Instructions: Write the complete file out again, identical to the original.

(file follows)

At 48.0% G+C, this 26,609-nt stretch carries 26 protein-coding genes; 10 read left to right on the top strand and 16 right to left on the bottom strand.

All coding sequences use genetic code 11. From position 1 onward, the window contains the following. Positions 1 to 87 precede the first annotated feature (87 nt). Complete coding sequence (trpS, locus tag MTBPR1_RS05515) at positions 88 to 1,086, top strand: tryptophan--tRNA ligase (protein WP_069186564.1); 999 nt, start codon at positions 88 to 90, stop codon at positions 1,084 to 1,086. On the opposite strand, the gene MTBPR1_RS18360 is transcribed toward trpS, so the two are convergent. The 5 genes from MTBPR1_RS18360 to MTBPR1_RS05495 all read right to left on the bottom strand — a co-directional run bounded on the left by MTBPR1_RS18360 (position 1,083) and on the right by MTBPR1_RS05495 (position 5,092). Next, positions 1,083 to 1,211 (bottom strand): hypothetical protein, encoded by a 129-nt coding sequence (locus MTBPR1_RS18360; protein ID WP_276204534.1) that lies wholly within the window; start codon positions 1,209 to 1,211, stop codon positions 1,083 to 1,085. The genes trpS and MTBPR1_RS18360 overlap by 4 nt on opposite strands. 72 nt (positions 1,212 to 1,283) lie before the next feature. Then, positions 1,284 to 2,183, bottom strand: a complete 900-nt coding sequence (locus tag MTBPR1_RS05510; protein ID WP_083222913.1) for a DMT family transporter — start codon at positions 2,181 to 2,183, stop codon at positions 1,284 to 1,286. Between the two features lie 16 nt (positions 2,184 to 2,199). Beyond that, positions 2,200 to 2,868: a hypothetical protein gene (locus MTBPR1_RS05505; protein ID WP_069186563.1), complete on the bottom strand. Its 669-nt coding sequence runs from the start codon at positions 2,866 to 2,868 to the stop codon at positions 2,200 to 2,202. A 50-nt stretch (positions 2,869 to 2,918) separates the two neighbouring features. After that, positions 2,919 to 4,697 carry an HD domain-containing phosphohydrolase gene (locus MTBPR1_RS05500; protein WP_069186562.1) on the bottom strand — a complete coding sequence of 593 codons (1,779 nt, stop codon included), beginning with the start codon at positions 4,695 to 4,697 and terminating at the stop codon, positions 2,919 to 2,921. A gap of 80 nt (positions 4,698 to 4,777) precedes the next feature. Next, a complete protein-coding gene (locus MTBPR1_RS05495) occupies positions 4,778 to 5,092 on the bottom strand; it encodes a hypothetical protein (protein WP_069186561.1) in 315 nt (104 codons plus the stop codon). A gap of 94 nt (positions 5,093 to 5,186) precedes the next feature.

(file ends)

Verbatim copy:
At 48.0% G+C, this 26,609-nt stretch carries 26 protein-coding genes; 10 read left to right on the top strand and 16 right to left on the bottom strand.

All coding sequences use genetic code 11. From position 1 onward, the window contains the following. Positions 1 to 87 precede the first annotated feature (87 nt). Complete coding sequence (trpS, locus tag MTBPR1_RS05515) at positions 88 to 1,086, top strand: tryptophan--tRNA ligase (protein WP_069186564.1); 999 nt, start codon at positions 88 to 90, stop codon at positions 1,084 to 1,086. On the opposite strand, the gene MTBPR1_RS18360 is transcribed toward trpS, so the two are convergent. The 5 genes from MTBPR1_RS18360 to MTBPR1_RS05495 all read right to left on the bottom strand — a co-directional run bounded on the left by MTBPR1_RS18360 (position 1,083) and on the right by MTBPR1_RS05495 (position 5,092). Next, positions 1,083 to 1,211 (bottom strand): hypothetical protein, encoded by a 129-nt coding sequence (locus MTBPR1_RS18360; protein ID WP_276204534.1) that lies wholly within the window; start codon positions 1,209 to 1,211, stop codon positions 1,083 to 1,085. The genes trpS and MTBPR1_RS18360 overlap by 4 nt on opposite strands. 72 nt (positions 1,212 to 1,283) lie before the next feature. Then, positions 1,284 to 2,183, bottom strand: a complete 900-nt coding sequence (locus tag MTBPR1_RS05510; protein ID WP_083222913.1) for a DMT family transporter — start codon at positions 2,181 to 2,183, stop codon at positions 1,284 to 1,286. Between the two features lie 16 nt (positions 2,184 to 2,199). Beyond that, positions 2,200 to 2,868: a hypothetical protein gene (locus MTBPR1_RS05505; protein ID WP_069186563.1), complete on the bottom strand. Its 669-nt coding sequence runs from the start codon at positions 2,866 to 2,868 to the stop codon at positions 2,200 to 2,202. A 50-nt stretch (positions 2,869 to 2,918) separates the two neighbouring features. After that, positions 2,919 to 4,697 carry an HD domain-containing phosphohydrolase gene (locus MTBPR1_RS05500; protein WP_069186562.1) on the bottom strand — a complete coding sequence of 593 codons (1,779 nt, stop codon included), beginning with the start codon at positions 4,695 to 4,697 and terminating at the stop codon, positions 2,919 to 2,921. A gap of 80 nt (positions 4,698 to 4,777) precedes the next feature. Next, a complete protein-coding gene (locus MTBPR1_RS05495) occupies positions 4,778 to 5,092 on the bottom strand; it encodes a hypothetical protein (protein WP_069186561.1) in 315 nt (104 codons plus the stop codon). A gap of 94 nt (positions 5,093 to 5,186) precedes the next feature.